e.g. ipimilumab for the treatment of melanoma can have a delayed response in RMD patients. The ipimilumab actually acts in the opossite way as abatacept does. Whereas tumor cells suppress the immunological response (less T-cell interaction with the tumor cells), by enhancing (rather then inhibting like abatacept does) co-stimulation of T-cells the immune response is aggravated. Ipimilumab acts as an anti-CTLA-4 drug. Abatacept as a CTLA-4 agonist.

 

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this tweet was commented on by:

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(…) Kumar and Ballas describe an interesting case of a patient with preexisting myasthenia gravis that acutely worsened after receiving PD-1 blockade. This patient’s myasthenia gravis was unresponsive to multiple immunosuppressant drugs until he received abatacept, a CTLA-4 agonist, which profoundly improved his symptoms. The Food and Drug Administration has approved abatacept for use in patients with rheumatoid arthritis, and we agree that this is an example of how therapies developed for autoimmune disease may be applied in the treatment of immune-related adverse events and how multidisciplinary management can further improve outcomes. Since CTLA-4 blockade has been shown to be beneficial among patients with cancer, it would be important to ensure that abatacept does not have detrimental effects on antitumor immunity if additional patients who have adverse events associated with immune checkpoint blockade are treated with this agent.

[Correspondence Adverse Events Associated with Immune Checkpoint Blockade March 22, 2018 N Engl J Med 2018; 378:1163-1165 DOI: 10.1056/NEJMc1801663 Metrics]

Immunotherapy Related adverse events (irAEs)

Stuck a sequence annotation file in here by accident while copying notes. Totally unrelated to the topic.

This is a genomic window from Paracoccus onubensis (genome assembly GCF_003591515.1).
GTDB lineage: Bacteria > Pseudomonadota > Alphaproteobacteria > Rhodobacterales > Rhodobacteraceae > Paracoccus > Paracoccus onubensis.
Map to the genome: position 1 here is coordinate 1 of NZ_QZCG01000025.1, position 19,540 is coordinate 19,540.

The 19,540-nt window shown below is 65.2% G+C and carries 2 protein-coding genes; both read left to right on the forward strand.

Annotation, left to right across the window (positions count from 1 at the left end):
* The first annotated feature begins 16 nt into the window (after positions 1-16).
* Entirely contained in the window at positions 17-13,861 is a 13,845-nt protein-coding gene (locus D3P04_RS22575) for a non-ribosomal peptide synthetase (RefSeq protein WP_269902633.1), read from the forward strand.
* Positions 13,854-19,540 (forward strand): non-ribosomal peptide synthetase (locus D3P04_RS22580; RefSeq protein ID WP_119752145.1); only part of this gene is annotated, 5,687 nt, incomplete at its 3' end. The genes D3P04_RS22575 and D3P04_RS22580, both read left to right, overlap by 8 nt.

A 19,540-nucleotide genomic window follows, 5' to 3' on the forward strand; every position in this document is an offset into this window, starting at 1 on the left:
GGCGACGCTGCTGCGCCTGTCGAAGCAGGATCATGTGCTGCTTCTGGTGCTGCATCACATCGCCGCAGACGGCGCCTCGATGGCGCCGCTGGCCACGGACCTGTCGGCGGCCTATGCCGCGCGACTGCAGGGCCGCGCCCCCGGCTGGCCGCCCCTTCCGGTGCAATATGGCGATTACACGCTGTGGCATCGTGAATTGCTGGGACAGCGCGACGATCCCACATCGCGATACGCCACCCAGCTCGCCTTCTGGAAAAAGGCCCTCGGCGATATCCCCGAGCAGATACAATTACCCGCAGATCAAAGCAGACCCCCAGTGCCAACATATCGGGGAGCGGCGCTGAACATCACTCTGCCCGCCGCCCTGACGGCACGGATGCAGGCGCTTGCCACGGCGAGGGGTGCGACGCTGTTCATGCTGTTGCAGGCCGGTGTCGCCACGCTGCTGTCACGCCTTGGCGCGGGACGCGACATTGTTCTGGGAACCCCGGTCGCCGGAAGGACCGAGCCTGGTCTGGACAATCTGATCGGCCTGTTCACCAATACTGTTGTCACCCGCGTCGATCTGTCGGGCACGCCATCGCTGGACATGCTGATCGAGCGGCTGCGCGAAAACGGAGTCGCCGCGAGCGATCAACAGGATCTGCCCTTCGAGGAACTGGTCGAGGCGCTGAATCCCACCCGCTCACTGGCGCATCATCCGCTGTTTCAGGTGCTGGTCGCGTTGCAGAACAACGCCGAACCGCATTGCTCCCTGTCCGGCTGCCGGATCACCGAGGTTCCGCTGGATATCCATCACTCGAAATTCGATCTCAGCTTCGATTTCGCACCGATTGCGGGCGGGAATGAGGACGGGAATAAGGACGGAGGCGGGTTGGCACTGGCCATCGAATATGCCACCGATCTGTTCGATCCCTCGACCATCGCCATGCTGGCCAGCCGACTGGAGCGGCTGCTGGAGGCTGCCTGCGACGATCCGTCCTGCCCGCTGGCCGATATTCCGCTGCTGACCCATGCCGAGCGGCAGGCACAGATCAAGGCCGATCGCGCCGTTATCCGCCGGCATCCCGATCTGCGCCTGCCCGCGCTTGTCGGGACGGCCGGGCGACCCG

Can be mild to life threatening!

The clinical pictures rheumatologist encounter when patients on immunotherapy are referred by the oncologists include:

  1. artritis/arthralgia (an oligoartritis type, an reactive arthritis like type and a rheumatoid arthritis type, the latter possibly already subclinical present before and becoming climical upon immunotherapy (checkpoint inhibitor)
  2. a polymyalgia rheumatica like syndrome which responds to corticosteroids but tends to re-occur upon resuming immunotherapy
  3. a polymyositis like clinical entity without rash and often lacking the accompanying antibodies, cave myocarditis

Management of immunotheraoy related adverse events (recommendations by ioncologists)

  1. early referral to rheumatologists
  2. discontinuation of immunotheraoy (temporary)
  3. immunosuppression starting with corticosteroids at higher dosages than normally would have been given in same rheumatic condition. Tocilizumab might be a promising option that does not seem to affect the immunotherapy efficacy too much, but this is from personal experience of Prof Suarez-Almazor and expert opinion, needs further investigations.

My summary from my handwritten notes having listened to this lecture that gives a scope and a general overview of several relevant aspects. It could well be incomplete and at points not fully correct, feel free to add comments or correct if necessary.